Hmmmm... what do they say about red
sky in the morning again?
We knew that meant a bit of bump on the Tampa Bay, since it's a large body of water that runs NE. Once we turned the corner we definitely got some stiffer waves right on the beam. So we tacked a bit, taking them on the quarter bow, then tacked back once we got to the official ICW path across the bay. We rocked a little, but overall it was a great ride. And it lasted about 30 minutes in total.

Once back on the ICW the biggest challenge was getting under the 2 bridges that blocked us from our home port, both of which we could get under without hailing the operators once we dropped our antennae and radar mount.

There you have it! The Great American River Cruise is officially over.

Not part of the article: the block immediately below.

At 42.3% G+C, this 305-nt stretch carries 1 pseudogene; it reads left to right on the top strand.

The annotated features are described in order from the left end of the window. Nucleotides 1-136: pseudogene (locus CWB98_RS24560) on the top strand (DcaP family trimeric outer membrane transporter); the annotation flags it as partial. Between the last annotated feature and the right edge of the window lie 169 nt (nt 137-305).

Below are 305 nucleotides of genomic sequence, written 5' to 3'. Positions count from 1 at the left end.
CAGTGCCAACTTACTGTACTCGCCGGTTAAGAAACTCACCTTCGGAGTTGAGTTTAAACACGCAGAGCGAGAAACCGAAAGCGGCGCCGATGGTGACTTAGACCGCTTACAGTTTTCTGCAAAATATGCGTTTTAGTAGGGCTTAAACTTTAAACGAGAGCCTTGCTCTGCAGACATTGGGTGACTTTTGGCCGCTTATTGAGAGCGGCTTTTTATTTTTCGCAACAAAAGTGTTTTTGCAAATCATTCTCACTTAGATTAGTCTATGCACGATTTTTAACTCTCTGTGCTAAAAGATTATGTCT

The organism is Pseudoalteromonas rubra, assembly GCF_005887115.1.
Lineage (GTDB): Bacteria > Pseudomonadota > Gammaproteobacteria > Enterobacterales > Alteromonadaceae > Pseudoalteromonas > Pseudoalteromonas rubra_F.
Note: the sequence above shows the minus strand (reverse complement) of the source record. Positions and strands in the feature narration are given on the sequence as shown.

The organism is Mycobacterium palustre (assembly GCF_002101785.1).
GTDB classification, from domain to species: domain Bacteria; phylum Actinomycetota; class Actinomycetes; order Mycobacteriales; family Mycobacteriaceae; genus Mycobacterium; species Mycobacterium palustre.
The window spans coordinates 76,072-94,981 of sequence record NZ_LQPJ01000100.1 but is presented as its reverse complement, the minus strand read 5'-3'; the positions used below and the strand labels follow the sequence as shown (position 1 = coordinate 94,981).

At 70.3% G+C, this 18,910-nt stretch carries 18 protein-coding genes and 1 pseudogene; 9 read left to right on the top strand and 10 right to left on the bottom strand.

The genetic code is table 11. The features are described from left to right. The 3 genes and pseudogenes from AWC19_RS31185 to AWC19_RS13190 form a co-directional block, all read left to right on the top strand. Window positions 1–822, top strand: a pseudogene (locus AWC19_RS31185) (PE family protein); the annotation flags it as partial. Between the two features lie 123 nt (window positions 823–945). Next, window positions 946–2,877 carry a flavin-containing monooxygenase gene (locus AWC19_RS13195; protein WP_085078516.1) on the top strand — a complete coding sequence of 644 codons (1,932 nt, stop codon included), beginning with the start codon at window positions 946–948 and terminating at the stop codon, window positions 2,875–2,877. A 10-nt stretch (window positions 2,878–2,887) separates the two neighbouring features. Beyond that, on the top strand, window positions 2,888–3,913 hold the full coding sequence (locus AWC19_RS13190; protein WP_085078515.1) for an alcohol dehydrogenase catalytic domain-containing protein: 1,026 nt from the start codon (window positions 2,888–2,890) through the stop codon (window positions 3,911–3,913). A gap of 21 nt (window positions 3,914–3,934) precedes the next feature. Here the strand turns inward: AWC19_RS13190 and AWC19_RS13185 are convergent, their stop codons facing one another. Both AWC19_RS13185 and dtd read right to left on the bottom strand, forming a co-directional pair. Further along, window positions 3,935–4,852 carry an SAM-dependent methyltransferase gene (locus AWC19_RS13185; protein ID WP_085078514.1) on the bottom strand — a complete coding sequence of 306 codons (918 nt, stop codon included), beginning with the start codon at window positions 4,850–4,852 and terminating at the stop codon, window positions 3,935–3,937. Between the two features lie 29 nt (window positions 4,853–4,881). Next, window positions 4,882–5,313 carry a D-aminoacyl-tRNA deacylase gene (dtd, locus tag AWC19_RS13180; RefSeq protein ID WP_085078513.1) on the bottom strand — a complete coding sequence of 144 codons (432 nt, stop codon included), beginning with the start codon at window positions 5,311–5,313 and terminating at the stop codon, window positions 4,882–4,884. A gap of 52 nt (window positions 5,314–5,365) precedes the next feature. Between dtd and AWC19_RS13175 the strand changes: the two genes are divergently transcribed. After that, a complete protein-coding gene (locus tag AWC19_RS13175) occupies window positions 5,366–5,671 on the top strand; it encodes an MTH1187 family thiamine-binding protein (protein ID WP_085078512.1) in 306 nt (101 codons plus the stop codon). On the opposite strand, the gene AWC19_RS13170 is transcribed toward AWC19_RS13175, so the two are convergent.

Most of the day was like this.
Gray, with buildings on the shore.
We plan on taking some shorter trips around here, maybe to Boca Grande, or Fort Meyers, or Tampa. But our next big cruise will start sometime in February. Currently we're thinking loop #2 of the Great Loop -- get that fancy platinum burgee. But it depends on how Covid shakes out, and if we'll be welcome into Canada by that time.

Right now it just feels good to have made it back. We got to New Orleans, Pittsburgh, Nashville, Knoxville, and Chattanooga. We call that some successful boating.

MOVIES! (from yesterday)

We've gotten comfortable with a night run. Good thing, too, with the shorter days of winter. This is a bit jiggy getting out. Then about 3 miles of straight before we can turn. And you CANNOT turn sooner.